Here’s an interesting way to spend a June afternoon on the Sunset Strip. Have lunch and a drink at the Pink Taco with Martin Turnbull, my friend, the author of The Garden of Allah novel series, and Tom Sturges, a music executive who is the son of Preston Sturges, one of the most brilliant and eccentric writers and directors in the studio era.

The location was significant. Pink Taco occupies hallowed ground in Sunset Strip history. Originally a residence built in 1926, Preston Sturges extensively (and expensively) renovated it 14 years later and then opened it as a celebrity nightspot called The Players.

Players Club, 1946

The Players quickly became the luxe hangout of stars and celebrities like Humphrey Bogart and Lauren Bacall, F. Scott Fitzgerald, Dorothy Parker, Barbara Stanwyck, Joel McCrea, Rudy Vallee, William Faulkner, George S. Kaufman, Charlie Chaplin, Orson Welles and Howard Hughes.

The party ended a decade later when Sturges’ brilliant career — he wrote and directed “The Great McGinty” (1940) for which he won the first Oscar for Best Original Screenplay, “Christmas in July (1940), “The Lady Eve” (1941), “Sullivan’s Travels” (1941), “The Palm Beach Story” (1942), “The Miracle of Morgan’s Creek” (1944) and “Hail the Conquering Hero” (1944), among others — began to sputter and the money ran out. The Players closed in 1953 when the IRS put a lien on its income and eventually sold its contents to pay its tax debts.

The building today is but a vestige of Tom’s father’s creation. Having gone through several iterations — in recent memory it was Miyagi, a Japanese restaurant, and the Roxbury, a Brat Pack hangout — the interior has been stripped to its bare bones. Literally. The wall surfaces and ceilings have been removed to expose wooden platting and beams. The effect is to give the interior a rustic feel in keeping with Pink Taco’s cantina theme — but it is anything but glamorous.

After lunch, Tom — who said he’d only visited the building a few times — led us on an impromptu tour of the sprawling building. We explored our way through a rabbit warren of dining areas, bars and kitchens on three floors.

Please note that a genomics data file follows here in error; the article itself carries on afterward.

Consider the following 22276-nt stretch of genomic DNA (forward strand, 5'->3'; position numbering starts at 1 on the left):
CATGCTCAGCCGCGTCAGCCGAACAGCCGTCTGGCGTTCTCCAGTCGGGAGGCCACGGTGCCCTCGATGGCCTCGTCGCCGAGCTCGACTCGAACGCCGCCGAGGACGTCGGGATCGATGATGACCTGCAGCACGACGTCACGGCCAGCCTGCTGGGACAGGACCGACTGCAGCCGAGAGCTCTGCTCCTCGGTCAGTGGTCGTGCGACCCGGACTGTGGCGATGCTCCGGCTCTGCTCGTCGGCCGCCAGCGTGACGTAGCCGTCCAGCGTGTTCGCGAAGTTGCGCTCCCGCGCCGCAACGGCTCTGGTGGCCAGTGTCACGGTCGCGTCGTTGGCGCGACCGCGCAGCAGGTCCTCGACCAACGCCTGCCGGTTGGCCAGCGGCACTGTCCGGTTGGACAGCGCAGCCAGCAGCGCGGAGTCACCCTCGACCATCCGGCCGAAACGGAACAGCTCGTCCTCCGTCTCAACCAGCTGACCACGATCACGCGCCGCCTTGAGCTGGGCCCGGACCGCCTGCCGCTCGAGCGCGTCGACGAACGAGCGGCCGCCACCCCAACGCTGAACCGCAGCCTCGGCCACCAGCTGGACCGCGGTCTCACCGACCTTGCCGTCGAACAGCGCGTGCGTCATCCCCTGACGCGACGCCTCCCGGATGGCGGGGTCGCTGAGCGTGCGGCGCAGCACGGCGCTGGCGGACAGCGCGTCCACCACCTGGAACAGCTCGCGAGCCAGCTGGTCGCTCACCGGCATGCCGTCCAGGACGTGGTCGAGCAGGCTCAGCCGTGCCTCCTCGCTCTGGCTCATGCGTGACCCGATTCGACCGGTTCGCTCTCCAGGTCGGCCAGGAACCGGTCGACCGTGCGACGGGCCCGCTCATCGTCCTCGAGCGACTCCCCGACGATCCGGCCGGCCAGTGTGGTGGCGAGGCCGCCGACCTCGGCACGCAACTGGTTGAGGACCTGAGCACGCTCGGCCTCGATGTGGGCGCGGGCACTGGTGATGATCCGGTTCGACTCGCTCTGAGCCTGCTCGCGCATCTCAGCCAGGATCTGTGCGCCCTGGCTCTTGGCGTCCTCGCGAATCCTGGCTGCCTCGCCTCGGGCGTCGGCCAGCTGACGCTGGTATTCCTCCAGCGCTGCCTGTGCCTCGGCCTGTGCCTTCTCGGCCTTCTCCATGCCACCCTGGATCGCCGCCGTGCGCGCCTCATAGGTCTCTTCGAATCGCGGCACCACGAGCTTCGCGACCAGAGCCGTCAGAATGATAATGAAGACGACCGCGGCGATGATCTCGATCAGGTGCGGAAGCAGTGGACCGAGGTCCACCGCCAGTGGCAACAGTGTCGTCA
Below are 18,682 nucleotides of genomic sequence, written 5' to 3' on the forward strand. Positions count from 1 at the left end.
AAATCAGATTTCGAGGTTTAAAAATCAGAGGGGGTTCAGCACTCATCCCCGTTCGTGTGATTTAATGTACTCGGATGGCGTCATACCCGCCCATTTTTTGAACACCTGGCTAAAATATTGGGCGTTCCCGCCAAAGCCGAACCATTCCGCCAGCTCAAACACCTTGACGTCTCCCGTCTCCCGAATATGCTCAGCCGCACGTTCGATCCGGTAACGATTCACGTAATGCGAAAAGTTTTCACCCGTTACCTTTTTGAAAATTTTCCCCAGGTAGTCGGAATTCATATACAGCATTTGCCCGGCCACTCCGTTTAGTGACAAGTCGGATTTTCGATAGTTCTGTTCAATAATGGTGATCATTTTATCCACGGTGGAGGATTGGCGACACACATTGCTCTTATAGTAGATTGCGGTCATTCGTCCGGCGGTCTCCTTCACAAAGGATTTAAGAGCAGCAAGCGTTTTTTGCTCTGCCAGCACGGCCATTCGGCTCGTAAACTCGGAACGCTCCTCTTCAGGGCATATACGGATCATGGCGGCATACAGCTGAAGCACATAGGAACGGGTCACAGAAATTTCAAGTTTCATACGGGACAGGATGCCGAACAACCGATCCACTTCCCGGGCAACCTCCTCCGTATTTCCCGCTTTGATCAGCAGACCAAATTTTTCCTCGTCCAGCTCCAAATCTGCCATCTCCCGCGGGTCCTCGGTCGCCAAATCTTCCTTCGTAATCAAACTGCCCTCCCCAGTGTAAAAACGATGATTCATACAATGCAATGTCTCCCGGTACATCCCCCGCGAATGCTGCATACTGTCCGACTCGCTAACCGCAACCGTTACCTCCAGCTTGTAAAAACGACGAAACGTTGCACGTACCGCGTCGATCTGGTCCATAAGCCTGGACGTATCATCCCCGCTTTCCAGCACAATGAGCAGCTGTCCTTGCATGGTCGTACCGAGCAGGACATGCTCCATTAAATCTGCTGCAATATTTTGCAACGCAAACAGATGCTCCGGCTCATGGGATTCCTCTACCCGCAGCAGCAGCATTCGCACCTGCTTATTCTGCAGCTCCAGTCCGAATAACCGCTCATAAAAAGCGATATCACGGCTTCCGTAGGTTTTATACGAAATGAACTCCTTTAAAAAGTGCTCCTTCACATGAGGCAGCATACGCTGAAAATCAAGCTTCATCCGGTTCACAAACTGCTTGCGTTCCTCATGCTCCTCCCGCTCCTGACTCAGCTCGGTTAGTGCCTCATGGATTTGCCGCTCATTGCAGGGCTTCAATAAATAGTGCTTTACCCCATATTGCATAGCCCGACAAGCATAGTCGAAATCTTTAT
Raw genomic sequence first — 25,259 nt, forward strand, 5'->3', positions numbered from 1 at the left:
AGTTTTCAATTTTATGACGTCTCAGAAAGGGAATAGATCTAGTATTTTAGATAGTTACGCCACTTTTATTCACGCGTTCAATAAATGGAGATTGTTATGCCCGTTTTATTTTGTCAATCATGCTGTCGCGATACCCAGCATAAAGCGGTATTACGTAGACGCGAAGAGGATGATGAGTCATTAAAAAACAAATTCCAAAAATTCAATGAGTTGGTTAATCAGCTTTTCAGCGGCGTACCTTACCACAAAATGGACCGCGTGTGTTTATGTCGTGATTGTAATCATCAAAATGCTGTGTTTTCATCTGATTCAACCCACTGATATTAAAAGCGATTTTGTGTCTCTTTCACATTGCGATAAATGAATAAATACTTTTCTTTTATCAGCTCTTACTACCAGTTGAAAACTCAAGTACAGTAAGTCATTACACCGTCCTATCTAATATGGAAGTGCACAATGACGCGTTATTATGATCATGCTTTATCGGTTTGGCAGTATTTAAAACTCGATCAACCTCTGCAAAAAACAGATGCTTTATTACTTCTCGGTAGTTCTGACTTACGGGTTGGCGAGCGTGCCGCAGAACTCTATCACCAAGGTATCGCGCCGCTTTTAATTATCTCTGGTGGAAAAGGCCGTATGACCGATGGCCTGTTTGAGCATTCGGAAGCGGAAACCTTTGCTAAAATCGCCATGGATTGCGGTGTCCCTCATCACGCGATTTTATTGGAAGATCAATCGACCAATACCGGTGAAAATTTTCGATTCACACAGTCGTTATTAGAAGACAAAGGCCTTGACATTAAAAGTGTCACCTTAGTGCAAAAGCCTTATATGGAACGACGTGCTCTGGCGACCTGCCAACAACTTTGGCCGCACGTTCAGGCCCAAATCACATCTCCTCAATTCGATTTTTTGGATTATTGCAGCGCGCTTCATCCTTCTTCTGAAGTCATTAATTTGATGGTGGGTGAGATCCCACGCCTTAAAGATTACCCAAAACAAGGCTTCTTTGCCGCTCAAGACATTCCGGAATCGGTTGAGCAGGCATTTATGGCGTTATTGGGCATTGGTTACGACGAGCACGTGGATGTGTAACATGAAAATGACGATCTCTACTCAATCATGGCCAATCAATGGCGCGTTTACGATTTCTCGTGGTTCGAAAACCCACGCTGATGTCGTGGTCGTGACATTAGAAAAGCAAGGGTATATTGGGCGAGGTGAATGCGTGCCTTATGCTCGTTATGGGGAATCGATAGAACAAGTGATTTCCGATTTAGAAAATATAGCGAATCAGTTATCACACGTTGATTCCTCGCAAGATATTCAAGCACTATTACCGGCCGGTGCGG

There were few traces of Preston Sturges’ original concepts, and we didn’t find the two famous features said to be uncovered during the Pink Taco renovation a few years ago. One was a revolving stage — Preston Sturges is believed to have built the world’s first dinner theatre inside the Players.

The other is a tunnel, also recently uncovered, that led from the Players through the hill under Marmont Lane into the bowels of the Chateau Marmont Hotel next door.

The manager confirmed that the tunnel did indeed exist but said it was all boarded up. And this leaves us with a mystery: Who built the tunnel? Was it Preston Sturges, or some earlier or later owner? And, just as intriguingly — why was it built?

Received wisdom says Sturges built the tunnel so that The Players’ famous guests and their romantic conquests could slip away through the tunnel to the hotel unnoticed. But tunnels are expensive feats of engineering and construction. Why build a tunnel when there were simpler ways for movie stars to make their way along the 0.1 mile trek (according to Google Maps) from the club to the hotel?

Another theory is that the tunnel was used to store and transport liquor store into the hotel. This might make sense if The Players had existed then. But it was a residence until about 1936, when it was converted into a wedding chapel. During Prohibition, which ended in 1934, it was home to a stage actor named William Morris, the father of Chester Morris, a popular movie star. Maybe William Morris had a side hustle as a bootlegger. Anything is possible.

If you know why the tunnel was built — or if you have a favorite theory — we’d love to hear it. Leave it in the comments or email us at info at playgroundtothestars.com.

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